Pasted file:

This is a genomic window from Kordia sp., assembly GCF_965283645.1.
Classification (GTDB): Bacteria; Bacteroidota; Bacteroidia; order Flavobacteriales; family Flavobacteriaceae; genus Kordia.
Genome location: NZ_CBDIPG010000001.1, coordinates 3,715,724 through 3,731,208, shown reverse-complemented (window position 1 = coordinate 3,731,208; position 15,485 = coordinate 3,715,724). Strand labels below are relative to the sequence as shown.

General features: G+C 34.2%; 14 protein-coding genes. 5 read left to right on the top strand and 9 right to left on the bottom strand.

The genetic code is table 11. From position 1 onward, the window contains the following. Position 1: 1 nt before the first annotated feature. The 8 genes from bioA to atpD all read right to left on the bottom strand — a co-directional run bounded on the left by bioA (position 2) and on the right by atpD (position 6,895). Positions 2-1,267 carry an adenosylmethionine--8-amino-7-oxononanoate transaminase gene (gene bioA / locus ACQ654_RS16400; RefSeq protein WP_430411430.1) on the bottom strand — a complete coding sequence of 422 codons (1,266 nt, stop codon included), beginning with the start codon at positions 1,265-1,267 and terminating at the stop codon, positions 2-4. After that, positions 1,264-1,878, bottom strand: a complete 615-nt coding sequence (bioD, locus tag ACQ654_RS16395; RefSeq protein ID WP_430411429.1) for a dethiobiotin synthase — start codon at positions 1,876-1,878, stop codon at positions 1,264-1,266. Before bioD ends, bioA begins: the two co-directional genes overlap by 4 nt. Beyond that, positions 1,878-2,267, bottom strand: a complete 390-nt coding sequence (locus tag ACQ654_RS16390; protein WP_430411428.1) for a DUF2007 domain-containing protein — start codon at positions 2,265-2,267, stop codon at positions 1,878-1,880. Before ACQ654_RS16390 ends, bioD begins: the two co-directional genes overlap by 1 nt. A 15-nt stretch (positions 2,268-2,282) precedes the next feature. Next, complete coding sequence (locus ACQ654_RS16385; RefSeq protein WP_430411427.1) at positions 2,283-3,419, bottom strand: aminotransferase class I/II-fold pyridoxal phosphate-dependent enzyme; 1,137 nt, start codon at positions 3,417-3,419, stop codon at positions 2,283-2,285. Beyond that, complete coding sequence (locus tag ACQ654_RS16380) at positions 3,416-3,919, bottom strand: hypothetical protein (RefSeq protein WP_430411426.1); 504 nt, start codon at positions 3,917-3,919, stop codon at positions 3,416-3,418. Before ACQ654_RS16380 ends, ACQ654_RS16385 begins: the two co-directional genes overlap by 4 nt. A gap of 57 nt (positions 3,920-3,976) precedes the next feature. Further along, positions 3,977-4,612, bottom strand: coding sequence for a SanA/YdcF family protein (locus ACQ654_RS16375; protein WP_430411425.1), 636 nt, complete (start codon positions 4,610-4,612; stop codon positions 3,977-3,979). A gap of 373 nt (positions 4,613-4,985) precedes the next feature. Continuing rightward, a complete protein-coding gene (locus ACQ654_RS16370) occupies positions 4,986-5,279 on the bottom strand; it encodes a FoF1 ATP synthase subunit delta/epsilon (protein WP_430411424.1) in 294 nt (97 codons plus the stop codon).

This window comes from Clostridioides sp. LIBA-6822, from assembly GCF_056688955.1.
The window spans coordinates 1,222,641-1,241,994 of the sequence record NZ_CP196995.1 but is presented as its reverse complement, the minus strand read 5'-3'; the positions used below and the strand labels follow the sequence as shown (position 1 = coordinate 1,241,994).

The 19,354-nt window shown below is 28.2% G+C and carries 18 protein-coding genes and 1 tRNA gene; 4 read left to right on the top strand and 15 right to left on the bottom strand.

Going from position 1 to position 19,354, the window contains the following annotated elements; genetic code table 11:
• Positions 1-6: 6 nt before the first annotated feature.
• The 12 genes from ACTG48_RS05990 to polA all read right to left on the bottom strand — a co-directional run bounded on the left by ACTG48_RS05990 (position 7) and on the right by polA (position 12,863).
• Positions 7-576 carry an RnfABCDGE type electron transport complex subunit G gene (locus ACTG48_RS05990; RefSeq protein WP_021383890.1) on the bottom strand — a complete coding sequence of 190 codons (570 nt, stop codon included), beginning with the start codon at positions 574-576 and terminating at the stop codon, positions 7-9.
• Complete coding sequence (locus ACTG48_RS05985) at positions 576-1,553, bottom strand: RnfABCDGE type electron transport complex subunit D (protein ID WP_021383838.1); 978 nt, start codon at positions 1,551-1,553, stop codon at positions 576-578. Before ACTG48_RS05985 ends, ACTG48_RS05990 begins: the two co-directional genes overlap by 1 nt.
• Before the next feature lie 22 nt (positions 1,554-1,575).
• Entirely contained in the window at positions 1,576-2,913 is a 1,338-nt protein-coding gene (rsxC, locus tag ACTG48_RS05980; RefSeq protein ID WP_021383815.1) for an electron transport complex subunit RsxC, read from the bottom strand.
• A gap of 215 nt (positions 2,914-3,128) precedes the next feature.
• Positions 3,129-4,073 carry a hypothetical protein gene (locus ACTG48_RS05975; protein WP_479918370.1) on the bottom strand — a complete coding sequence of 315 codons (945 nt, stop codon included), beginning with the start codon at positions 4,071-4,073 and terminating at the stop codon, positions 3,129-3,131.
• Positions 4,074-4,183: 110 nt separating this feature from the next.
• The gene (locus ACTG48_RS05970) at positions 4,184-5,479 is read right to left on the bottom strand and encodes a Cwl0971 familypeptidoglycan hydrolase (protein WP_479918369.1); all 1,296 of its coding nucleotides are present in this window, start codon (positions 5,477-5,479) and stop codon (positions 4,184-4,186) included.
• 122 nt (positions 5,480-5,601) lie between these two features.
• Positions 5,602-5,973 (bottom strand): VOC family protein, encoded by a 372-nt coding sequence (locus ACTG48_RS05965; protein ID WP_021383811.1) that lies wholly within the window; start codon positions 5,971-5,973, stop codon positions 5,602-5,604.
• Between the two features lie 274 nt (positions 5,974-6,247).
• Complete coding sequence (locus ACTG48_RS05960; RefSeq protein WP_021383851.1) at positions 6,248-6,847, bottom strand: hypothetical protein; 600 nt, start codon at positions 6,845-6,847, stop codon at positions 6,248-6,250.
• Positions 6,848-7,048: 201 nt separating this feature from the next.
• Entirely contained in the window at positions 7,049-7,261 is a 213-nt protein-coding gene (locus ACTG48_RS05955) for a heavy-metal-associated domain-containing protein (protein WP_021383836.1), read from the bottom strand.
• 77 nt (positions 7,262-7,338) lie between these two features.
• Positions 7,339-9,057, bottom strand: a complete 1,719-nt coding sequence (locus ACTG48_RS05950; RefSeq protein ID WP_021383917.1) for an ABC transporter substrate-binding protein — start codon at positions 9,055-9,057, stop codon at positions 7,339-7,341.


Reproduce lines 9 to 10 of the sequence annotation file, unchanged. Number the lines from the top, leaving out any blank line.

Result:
Going from position 1 to position 19,354, the window contains the following annotated elements; genetic code table 11:
• Positions 1-6: 6 nt before the first annotated feature.